Douglas Brennan, president of the Saipan Chamber of Commerce, said yesterday that the Chamber has gone on record with GAO, “stating the SCC strongly recommends another five-year transitional period be initiated as soon as possible.”
“Not knowing if the U.S. Secretary of Labor will decide on whether or not an extension of the transition period is warranted has created a great deal of uncertainty within the business community and is affecting not only existing business activity, but potential investment in the CNMI,” Brennan said.
The Chamber, the largest business organization in the CNMI with some 150 members, recently polled its membership asking what effects ending any issuance of CW-1 visas for foreign national employees in 2014 would have on their ability to operate their businesses in the CNMI.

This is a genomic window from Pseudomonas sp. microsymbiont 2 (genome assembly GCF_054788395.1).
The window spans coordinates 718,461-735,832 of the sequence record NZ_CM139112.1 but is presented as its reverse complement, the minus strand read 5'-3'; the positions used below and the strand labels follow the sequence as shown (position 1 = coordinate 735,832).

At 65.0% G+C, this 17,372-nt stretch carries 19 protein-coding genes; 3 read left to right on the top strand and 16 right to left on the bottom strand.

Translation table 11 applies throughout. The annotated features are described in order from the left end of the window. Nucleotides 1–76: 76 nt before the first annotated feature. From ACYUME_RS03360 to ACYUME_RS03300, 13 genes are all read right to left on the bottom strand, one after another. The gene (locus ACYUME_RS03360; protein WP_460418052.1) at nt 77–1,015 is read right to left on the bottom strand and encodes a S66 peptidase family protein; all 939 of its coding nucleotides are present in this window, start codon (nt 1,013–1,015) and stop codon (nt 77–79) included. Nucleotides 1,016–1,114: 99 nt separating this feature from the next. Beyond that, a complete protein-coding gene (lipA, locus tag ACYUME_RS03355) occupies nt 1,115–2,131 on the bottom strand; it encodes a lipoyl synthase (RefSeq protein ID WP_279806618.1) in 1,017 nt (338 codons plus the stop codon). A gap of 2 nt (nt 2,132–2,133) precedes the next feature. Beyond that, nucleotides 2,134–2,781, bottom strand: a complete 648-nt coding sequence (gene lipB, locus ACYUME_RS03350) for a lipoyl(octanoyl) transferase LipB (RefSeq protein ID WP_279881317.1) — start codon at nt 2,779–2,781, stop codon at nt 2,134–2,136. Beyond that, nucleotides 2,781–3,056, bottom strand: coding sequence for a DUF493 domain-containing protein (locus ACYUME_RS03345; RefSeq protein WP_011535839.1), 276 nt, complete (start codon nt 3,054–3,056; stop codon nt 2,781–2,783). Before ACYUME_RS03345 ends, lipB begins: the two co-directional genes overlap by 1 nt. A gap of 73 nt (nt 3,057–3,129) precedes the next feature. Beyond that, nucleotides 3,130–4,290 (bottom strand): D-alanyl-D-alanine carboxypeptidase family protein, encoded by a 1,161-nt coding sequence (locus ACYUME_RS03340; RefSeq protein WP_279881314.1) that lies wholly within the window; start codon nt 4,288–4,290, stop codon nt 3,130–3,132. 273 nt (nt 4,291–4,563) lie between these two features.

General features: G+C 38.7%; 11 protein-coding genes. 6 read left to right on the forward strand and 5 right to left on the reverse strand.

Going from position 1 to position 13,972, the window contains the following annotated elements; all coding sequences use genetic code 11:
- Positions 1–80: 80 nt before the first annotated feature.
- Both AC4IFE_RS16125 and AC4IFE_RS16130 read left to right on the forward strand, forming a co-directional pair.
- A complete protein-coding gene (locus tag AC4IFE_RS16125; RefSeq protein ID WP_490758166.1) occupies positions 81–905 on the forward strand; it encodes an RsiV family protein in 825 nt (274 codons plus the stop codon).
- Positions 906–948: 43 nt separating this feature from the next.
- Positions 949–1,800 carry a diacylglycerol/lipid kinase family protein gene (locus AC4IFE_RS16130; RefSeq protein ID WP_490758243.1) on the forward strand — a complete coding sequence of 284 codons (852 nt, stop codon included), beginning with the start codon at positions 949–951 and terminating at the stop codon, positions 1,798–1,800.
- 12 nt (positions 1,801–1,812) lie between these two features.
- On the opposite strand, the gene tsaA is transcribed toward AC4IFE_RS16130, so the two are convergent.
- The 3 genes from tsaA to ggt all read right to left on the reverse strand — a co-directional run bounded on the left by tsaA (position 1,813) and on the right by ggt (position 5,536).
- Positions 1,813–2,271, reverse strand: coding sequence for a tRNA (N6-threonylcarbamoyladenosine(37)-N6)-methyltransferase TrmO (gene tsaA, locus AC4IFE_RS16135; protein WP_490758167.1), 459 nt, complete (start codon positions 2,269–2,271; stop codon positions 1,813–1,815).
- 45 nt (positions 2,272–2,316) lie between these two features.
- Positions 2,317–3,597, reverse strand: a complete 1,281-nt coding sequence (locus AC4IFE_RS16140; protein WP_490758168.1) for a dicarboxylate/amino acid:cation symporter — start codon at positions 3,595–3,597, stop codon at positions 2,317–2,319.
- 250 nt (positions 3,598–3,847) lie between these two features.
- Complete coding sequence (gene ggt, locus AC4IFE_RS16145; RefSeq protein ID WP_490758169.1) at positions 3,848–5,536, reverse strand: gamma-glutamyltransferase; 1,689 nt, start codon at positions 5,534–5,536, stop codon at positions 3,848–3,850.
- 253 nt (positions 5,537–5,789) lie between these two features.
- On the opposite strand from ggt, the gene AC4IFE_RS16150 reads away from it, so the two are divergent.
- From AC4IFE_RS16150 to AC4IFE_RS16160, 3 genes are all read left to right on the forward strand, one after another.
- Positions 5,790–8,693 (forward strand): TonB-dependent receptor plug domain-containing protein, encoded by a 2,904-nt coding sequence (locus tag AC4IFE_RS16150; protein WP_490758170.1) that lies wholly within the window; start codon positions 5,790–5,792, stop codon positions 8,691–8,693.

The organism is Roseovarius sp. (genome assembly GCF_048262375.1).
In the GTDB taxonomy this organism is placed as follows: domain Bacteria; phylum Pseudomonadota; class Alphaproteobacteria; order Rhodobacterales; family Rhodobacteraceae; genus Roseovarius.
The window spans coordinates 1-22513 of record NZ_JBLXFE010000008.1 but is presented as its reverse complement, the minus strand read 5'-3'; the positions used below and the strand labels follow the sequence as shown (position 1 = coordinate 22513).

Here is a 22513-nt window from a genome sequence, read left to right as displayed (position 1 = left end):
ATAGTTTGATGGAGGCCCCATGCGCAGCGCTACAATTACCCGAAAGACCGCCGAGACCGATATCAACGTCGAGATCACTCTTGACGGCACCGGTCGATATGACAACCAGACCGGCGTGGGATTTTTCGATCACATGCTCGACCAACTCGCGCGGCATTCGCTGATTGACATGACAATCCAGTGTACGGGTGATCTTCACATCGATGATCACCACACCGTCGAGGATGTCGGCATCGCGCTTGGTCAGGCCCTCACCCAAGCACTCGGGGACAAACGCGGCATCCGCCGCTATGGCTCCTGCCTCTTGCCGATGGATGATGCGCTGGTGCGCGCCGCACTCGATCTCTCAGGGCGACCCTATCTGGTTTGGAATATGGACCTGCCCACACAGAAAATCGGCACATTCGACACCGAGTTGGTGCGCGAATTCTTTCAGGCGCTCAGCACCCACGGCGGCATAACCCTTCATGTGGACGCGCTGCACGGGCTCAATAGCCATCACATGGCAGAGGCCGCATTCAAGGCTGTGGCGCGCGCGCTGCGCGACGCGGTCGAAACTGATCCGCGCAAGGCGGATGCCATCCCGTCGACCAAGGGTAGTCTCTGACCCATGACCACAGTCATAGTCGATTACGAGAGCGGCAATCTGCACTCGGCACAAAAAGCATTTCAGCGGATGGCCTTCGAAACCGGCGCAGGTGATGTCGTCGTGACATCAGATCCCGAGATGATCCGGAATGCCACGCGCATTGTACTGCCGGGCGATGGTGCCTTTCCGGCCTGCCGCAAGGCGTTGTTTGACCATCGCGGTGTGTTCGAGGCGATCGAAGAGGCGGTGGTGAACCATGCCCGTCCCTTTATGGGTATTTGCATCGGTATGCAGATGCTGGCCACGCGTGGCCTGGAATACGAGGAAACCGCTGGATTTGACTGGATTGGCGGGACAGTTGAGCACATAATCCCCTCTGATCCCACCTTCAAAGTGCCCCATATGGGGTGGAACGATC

“The results were eye-opening and overwhelmingly in favor of an extension by U.S. Labor until 2019 and possibly beyond,” said Brennan, also the general manager of Microl Corp. and secretary of the Commonwealth Auto Dealers Association.
Brennan said Chamber member companies gave specific examples of how that “uncertainty” is affecting their decisions to operate, “but none seems more dramatic than what will happen at the Commonwealth Health Center if an extension period is not granted.”
“Over 100 nurses and attendants are needed to maintain current services. Ninety percent of those staffers have applied for CW-1 visas with USCIS. None of those applications have been issued as of today, but more importantly is what will happen to CHC if those CW-1 visas are zeroed out in 2014,” he said.
Brennan said the hospital cannot function without a qualified nursing staff and if there are no CW-1 permits past 2014, the hospital would collapse.
“The SCC would like to point out to the federal government that initiated this situation within the CNMI: If the CW-1 visa program ends in 2014, no doubt this will lead to the ruination of not just an economy, but will jeopardize the health, safety and welfare of all CNMI residents,” he added.